That Daniel Boone once tried to set the record of his life and adventures straight is no secret. His jumbled notes and scribbles were even sorted and made presentable by Daniel and a young relative who came to live with the Boone family in about 1810. Daniel liked the resulting manuscript well enough that he shared it with his daughter and son-in-law Jemima and Flanders Calloway. They in turn shared it with more relatives and neighbors until eventually it was lost when the family fled from a rumored Indian raid and a canoe filled with their possessions capsized in the Missouri river.

That was that the Boone book we would have all loved to read too was no more, the end. Or was it? As it turned out the youth who helped Daniel with his manuscript remembered much of what had been recorded and continued telling the stories to his own son,   William S. Bryan, who would go on to become a famous author in his own right and the founder of the Historical Publishing Company in 1880.

Eventually, William wrote a book based on the Boone tales his father had told him. He had hoped to publish it too, but unfortunately, that never happened and the Boone story would be stored in a box and lost to us for another one hundred years. And that’s how it would have remained except for the fact that Bryan Broderick found his Great Grandfathers work in the bottom of a box of full of family research he recently inherited from his sister. A work he thankfully felt compelled to finally see published and make available to everyone interested in Boone’s story.

Sure, some of the tales in this book are fanciful, and some are downright contradicted by facts we know to be true based on modern research. The book is a product of its times, but even so, I found the stories and images between the covers of this 325 page book a wonderful read and something between the Draper manuscripts and Davy Crockett’s almanac.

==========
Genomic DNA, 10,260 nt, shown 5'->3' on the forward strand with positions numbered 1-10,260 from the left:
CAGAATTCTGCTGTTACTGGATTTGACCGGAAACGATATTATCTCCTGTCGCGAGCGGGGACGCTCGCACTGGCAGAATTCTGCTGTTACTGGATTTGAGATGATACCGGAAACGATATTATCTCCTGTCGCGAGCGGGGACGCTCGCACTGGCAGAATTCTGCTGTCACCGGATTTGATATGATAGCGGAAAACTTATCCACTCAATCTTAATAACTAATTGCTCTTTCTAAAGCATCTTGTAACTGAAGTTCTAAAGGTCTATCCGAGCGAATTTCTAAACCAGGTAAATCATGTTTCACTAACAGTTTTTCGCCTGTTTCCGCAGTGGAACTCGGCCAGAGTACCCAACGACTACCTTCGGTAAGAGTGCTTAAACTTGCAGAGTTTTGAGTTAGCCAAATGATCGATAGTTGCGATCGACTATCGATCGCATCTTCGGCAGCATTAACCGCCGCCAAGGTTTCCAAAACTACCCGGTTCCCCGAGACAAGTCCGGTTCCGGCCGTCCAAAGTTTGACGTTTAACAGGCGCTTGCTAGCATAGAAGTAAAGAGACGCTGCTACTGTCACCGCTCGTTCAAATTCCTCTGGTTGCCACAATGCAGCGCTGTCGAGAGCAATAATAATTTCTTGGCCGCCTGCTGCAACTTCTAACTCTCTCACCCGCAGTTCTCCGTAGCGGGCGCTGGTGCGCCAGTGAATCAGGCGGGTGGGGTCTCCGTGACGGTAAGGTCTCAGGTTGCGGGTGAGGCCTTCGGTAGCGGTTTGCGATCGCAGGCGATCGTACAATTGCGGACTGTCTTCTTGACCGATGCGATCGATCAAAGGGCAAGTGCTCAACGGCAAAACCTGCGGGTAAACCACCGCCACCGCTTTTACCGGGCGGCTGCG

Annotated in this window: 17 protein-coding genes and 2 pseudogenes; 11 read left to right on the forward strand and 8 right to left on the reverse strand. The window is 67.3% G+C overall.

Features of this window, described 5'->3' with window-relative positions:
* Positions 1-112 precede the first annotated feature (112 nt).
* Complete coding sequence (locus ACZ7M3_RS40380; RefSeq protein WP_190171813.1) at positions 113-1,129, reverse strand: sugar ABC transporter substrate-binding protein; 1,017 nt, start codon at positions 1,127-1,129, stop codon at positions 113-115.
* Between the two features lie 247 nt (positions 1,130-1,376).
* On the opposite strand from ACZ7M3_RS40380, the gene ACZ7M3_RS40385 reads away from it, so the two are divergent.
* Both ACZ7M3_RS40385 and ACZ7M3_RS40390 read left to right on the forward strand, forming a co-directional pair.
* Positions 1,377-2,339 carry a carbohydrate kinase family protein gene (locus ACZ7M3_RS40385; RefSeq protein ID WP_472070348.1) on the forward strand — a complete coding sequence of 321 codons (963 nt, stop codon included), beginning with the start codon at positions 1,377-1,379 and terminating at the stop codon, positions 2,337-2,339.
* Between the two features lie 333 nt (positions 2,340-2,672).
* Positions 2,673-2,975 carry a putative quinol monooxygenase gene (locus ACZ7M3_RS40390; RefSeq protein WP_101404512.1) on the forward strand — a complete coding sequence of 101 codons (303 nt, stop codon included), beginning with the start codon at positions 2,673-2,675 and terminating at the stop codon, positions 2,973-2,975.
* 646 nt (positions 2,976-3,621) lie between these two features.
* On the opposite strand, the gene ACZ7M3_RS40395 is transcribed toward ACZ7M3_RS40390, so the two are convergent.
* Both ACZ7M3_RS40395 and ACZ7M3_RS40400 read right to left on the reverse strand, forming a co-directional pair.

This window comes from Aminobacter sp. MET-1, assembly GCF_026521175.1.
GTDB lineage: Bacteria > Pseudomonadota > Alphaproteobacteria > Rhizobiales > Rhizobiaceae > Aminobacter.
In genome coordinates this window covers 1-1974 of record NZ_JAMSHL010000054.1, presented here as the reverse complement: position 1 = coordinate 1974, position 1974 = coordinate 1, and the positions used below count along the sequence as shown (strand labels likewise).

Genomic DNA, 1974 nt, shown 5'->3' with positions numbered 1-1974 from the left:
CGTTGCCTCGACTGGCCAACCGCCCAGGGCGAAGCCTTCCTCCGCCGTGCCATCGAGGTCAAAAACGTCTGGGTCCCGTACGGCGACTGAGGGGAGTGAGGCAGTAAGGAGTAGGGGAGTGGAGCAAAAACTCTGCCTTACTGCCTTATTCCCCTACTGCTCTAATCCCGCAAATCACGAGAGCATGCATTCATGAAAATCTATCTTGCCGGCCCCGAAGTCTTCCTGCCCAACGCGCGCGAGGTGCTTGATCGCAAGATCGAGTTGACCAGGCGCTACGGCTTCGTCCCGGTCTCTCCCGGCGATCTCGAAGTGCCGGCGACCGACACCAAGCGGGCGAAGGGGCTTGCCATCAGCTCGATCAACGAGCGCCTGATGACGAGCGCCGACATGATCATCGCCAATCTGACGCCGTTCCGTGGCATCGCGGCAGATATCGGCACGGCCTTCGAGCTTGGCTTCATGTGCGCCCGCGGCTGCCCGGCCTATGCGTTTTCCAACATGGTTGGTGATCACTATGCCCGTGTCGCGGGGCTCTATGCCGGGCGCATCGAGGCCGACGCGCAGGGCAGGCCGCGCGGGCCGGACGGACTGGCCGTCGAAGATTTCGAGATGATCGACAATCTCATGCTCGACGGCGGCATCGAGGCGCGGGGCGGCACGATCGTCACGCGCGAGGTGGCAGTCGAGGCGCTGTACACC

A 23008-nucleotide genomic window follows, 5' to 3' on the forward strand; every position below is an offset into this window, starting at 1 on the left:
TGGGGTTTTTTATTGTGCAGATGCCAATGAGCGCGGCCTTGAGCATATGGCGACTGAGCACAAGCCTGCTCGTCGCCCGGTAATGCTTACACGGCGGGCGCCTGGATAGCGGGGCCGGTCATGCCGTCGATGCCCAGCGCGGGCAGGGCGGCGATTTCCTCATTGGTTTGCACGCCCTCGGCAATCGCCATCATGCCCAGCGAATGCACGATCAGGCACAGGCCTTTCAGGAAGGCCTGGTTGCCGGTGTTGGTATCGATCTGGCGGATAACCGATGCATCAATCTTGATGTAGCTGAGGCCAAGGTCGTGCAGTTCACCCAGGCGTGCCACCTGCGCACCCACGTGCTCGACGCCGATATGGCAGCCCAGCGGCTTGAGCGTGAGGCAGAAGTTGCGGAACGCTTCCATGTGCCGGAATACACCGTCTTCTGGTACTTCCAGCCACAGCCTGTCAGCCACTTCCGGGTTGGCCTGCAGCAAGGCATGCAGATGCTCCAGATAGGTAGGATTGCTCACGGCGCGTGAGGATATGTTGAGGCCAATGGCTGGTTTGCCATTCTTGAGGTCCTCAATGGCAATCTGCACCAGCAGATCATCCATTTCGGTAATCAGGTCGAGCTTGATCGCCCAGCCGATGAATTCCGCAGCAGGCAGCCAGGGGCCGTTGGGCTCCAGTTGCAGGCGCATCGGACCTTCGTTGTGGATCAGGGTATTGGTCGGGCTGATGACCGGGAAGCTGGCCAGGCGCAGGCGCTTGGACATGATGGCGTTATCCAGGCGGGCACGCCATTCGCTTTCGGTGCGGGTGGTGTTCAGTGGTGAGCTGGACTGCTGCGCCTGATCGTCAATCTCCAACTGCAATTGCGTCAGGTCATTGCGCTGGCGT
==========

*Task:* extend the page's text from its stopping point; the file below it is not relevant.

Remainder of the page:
If you ever wondered what it was like to be a Boone on the early frontier, or what kind of experiences his kin and neighbors had on a daily basis, this book is a must. Although it is set in Missouri, it’s hard to imagine things were ever any different in Kentucky. There are stories of Indian raids and battles, recounted exploits hunters and tales of the everyday life events once experienced by Daniel Boone and his neighbors, just like the title says.

Whether you order a copy for yourself and as a Christmas present for someone you know will enjoy it, I know I did and I’m glad I added it to my Boone library. You can get it either online from Amazon or the old fashioned way by contacting the author himself. If you order it directly from the author he will include a pdf copy of his Great grandfathers book Pioneer Families of Missouri circa 1860.

For more information and to order online for $25 plus $5 shipping I suggest you check the authors’ web page for this book


If you prefer snail mail, the book still costs $25 plus $5 shipping that can be sent to:

Bryan Broderick
1400 West Adams Road
Pentwater Mi. 49449